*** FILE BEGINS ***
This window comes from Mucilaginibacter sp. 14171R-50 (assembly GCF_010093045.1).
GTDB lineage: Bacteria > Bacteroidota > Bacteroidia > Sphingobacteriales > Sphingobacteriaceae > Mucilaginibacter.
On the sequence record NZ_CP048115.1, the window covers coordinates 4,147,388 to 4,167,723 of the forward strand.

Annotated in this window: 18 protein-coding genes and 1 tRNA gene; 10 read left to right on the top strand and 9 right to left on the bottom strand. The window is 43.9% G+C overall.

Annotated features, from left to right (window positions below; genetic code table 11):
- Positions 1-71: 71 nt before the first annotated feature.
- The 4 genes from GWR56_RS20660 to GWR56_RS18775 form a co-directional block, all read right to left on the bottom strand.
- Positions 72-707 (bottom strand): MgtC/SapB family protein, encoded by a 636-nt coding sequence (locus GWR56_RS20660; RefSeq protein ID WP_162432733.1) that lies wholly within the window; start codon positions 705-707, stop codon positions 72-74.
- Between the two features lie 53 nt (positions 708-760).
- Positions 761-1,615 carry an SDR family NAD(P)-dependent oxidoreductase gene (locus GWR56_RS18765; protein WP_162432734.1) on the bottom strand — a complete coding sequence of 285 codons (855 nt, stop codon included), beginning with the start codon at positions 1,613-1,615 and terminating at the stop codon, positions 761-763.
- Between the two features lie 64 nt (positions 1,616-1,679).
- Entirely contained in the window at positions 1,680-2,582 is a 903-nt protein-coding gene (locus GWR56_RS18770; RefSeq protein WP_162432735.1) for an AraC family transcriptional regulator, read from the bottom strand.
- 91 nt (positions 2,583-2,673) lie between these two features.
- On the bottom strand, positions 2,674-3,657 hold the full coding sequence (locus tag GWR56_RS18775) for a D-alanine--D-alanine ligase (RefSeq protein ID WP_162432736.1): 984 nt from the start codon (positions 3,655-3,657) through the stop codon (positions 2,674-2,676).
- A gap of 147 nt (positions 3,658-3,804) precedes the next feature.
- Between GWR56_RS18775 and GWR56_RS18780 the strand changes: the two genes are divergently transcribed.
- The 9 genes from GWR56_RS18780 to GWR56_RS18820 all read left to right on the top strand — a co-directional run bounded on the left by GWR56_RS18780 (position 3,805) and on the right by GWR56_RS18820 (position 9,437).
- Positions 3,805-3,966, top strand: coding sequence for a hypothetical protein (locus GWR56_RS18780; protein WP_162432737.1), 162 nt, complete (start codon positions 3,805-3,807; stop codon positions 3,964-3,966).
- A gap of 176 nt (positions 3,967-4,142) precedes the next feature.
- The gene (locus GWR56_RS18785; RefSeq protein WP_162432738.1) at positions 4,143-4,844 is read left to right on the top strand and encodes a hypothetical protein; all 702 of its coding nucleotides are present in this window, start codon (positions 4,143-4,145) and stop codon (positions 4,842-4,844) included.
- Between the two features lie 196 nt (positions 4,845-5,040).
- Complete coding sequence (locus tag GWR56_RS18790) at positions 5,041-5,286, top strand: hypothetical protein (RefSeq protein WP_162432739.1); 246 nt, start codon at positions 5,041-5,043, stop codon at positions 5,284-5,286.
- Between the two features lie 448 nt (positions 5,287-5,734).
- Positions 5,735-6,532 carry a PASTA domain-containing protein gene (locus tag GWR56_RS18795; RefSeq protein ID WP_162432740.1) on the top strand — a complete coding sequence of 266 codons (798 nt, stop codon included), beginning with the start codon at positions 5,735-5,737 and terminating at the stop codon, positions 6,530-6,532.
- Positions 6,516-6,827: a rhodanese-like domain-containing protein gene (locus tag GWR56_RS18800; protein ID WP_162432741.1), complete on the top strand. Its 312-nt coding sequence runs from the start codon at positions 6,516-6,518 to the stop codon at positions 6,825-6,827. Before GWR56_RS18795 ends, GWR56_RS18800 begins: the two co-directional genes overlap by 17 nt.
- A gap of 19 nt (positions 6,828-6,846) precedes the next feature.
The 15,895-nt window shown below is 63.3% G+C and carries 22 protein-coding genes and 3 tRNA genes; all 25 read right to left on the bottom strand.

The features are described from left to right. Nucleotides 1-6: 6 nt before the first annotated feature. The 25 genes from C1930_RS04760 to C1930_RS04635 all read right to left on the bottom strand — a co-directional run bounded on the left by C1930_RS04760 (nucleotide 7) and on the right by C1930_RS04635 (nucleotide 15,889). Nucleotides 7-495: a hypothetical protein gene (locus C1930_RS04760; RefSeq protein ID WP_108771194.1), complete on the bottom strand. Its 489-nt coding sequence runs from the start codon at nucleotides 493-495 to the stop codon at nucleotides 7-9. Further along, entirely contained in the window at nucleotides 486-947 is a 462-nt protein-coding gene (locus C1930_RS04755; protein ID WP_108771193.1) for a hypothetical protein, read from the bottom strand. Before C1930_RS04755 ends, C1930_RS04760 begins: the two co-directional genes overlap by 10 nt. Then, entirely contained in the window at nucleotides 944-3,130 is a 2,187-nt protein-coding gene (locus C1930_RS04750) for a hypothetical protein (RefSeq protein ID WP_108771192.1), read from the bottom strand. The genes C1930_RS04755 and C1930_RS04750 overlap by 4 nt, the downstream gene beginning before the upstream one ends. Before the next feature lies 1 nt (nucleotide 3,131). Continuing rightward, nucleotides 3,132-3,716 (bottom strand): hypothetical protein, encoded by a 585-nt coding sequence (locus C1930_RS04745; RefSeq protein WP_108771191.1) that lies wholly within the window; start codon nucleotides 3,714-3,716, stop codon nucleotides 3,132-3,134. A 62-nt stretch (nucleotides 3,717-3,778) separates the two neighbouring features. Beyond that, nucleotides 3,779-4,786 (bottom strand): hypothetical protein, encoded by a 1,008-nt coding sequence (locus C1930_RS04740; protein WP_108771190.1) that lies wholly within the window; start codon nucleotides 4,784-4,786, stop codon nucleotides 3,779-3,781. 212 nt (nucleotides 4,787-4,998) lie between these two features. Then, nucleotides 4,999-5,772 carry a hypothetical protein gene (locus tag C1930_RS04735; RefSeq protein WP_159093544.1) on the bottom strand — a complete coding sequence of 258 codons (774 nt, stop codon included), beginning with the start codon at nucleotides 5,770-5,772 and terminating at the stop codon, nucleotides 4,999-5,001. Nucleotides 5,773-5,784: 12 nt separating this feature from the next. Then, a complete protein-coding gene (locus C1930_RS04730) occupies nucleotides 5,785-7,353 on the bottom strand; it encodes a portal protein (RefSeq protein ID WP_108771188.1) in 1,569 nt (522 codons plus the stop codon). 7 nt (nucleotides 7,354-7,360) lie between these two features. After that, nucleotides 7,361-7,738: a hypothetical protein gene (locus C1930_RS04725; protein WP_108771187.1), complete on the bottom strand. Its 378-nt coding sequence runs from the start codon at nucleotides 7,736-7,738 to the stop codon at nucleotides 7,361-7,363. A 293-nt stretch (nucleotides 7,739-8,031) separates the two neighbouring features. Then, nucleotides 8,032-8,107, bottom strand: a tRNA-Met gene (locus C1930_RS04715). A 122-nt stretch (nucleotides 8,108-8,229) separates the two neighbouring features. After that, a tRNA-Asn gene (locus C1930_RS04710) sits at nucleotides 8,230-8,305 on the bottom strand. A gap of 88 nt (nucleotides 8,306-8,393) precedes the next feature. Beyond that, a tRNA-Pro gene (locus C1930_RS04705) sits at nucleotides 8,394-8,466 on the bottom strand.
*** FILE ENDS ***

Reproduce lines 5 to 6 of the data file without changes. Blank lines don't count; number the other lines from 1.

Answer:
Annotated features, from left to right (window positions below; genetic code table 11):
- Positions 1-71: 71 nt before the first annotated feature.